Photo by Janeke88
[FYI: The title “BBJ” refers to Bill’s Business Journey]
One of my favorite internet business experts, Ray Edwards, tells this story:
In his Master Mind group (a small team of like-minded business owners who meet regularly to help each other grow their businesses), Ray tried something new: instead of asking for advice on a specific issue, he told his group, “Talk about me and my business as if I wasn’t here. Discuss things I’m doing well, ways in which I could improve, and so on. I’ll just listen.”
What he got was a tremendous insight – not by what was suggested, but by what was asked. One of the members, who’d been a part of the group for years, shocked him by posing this question:
“What exactly does Ray do?”
In our efforts to differentiate ourselves from the competition, we may try to promote our services on a grand scale: “As a presentation consultant, I empower my clients to create experiential presentations that transform their audiences.” Or we may create pithy catch phrases to encompass everything we strive for: “Making your message memorable.” But these descriptions alone might actually backfire on our potential clients – or even, as Ray learned, on our own networking colleagues.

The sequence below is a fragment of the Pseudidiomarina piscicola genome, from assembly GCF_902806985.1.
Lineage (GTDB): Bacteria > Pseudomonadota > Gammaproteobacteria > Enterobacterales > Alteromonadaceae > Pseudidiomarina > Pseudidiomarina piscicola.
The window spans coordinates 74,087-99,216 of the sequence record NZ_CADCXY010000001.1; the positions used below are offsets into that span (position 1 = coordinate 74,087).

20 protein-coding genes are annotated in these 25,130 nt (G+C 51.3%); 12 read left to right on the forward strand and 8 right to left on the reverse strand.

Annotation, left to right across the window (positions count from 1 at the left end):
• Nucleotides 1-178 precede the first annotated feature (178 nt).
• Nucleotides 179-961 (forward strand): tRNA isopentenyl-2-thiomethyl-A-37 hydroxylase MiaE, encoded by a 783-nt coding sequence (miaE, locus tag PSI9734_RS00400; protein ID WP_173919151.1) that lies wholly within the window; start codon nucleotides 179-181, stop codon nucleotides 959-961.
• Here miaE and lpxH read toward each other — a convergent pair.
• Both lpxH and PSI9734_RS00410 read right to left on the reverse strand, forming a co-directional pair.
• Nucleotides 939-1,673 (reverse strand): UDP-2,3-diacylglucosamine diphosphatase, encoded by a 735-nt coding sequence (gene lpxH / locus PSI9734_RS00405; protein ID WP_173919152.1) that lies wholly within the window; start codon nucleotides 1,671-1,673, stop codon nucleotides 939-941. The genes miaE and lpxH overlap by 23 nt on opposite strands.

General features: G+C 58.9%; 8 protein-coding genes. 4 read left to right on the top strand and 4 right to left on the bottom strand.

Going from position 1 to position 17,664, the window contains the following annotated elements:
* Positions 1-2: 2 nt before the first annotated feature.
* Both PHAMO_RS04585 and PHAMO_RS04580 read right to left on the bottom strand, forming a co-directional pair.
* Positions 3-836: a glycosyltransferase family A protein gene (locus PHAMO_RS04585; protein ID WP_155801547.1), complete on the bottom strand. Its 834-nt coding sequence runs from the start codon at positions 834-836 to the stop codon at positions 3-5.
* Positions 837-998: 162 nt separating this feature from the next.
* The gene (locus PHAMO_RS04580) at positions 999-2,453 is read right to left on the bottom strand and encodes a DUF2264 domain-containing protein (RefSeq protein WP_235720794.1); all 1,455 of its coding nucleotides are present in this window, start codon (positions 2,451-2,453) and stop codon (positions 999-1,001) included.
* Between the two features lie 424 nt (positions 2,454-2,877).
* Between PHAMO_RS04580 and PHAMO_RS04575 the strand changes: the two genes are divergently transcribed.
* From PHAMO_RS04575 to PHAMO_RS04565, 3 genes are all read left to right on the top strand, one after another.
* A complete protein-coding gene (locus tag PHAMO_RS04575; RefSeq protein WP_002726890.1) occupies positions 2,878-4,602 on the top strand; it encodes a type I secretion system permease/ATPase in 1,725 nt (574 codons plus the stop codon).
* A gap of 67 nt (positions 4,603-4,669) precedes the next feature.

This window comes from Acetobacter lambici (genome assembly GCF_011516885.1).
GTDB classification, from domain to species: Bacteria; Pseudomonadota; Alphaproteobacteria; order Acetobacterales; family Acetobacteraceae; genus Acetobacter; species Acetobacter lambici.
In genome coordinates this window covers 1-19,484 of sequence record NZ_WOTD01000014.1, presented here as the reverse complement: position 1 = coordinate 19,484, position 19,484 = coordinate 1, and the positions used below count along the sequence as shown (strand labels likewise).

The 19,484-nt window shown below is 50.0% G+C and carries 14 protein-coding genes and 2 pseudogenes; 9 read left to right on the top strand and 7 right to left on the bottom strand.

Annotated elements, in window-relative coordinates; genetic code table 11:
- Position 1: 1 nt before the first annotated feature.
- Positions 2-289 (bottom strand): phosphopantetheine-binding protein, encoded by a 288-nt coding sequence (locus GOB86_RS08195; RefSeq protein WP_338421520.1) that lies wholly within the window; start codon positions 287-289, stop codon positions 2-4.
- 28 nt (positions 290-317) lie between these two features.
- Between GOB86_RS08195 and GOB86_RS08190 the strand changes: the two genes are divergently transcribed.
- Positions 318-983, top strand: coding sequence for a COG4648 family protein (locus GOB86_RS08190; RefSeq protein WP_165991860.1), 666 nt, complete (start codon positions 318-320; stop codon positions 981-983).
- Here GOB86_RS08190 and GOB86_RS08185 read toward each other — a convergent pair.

At some point, we need to just keep it simple and clear. The results may surprise us.
I recently met with a new networking contact to discuss how we might assist each other’s business growth. While we were still chatting, he suddenly said, “Wait a minute: do you do PowerPoint work?”
I answered yes, and he told me this: “When you said ‘presentations’ at the group meeting, I thought you only offered coaching for high-level public speaking, like Toastmasters. But if you do PowerPoint, I’ve got clients who could use you right now.”
He wasn’t kidding. A week later, he set me up to begin some PowerPoint work for one of his clients, the first of several ongoing projects.
It wasn’t because I promoted my services on a grand scale. It was because he now knows exactly what I do.
This blog chronicles my adventures with my public speaking and presentation coaching business, Rhetorio Presentation. To learn more about it, visit the main site at www.rhetoriopresentation.com. For presentation-specific tips, scroll down the right-hand sidebar for the 3 presentation categories: #1: Think, #2: Show, and #3: Tell.